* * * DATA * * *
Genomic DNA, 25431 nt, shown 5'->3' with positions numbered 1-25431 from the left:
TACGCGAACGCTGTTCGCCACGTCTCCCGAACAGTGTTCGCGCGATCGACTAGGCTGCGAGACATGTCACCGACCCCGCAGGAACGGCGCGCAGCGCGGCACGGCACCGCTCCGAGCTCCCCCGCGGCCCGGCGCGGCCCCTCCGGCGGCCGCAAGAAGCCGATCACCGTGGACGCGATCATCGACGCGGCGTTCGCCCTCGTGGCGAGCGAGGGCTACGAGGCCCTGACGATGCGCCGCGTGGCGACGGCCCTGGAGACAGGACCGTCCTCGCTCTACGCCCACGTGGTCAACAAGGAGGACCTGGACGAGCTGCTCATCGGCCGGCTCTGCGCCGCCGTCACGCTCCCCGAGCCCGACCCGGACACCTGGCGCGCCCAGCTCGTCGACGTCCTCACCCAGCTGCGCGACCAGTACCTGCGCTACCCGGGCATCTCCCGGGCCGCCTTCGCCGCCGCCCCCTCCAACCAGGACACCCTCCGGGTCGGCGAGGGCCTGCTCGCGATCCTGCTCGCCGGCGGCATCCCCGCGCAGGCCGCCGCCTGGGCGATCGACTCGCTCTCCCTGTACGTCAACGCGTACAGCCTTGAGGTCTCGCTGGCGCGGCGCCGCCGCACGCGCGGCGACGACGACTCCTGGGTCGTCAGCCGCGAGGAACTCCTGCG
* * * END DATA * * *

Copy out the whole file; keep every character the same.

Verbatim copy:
Genomic DNA, 25431 nt, shown 5'->3' with positions numbered 1-25431 from the left:
TACGCGAACGCTGTTCGCCACGTCTCCCGAACAGTGTTCGCGCGATCGACTAGGCTGCGAGACATGTCACCGACCCCGCAGGAACGGCGCGCAGCGCGGCACGGCACCGCTCCGAGCTCCCCCGCGGCCCGGCGCGGCCCCTCCGGCGGCCGCAAGAAGCCGATCACCGTGGACGCGATCATCGACGCGGCGTTCGCCCTCGTGGCGAGCGAGGGCTACGAGGCCCTGACGATGCGCCGCGTGGCGACGGCCCTGGAGACAGGACCGTCCTCGCTCTACGCCCACGTGGTCAACAAGGAGGACCTGGACGAGCTGCTCATCGGCCGGCTCTGCGCCGCCGTCACGCTCCCCGAGCCCGACCCGGACACCTGGCGCGCCCAGCTCGTCGACGTCCTCACCCAGCTGCGCGACCAGTACCTGCGCTACCCGGGCATCTCCCGGGCCGCCTTCGCCGCCGCCCCCTCCAACCAGGACACCCTCCGGGTCGGCGAGGGCCTGCTCGCGATCCTGCTCGCCGGCGGCATCCCCGCGCAGGCCGCCGCCTGGGCGATCGACTCGCTCTCCCTGTACGTCAACGCGTACAGCCTTGAGGTCTCGCTGGCGCGGCGCCGCCGCACGCGCGGCGACGACGACTCCTGGGTCGTCAGCCGCGAGGAACTCCTGCG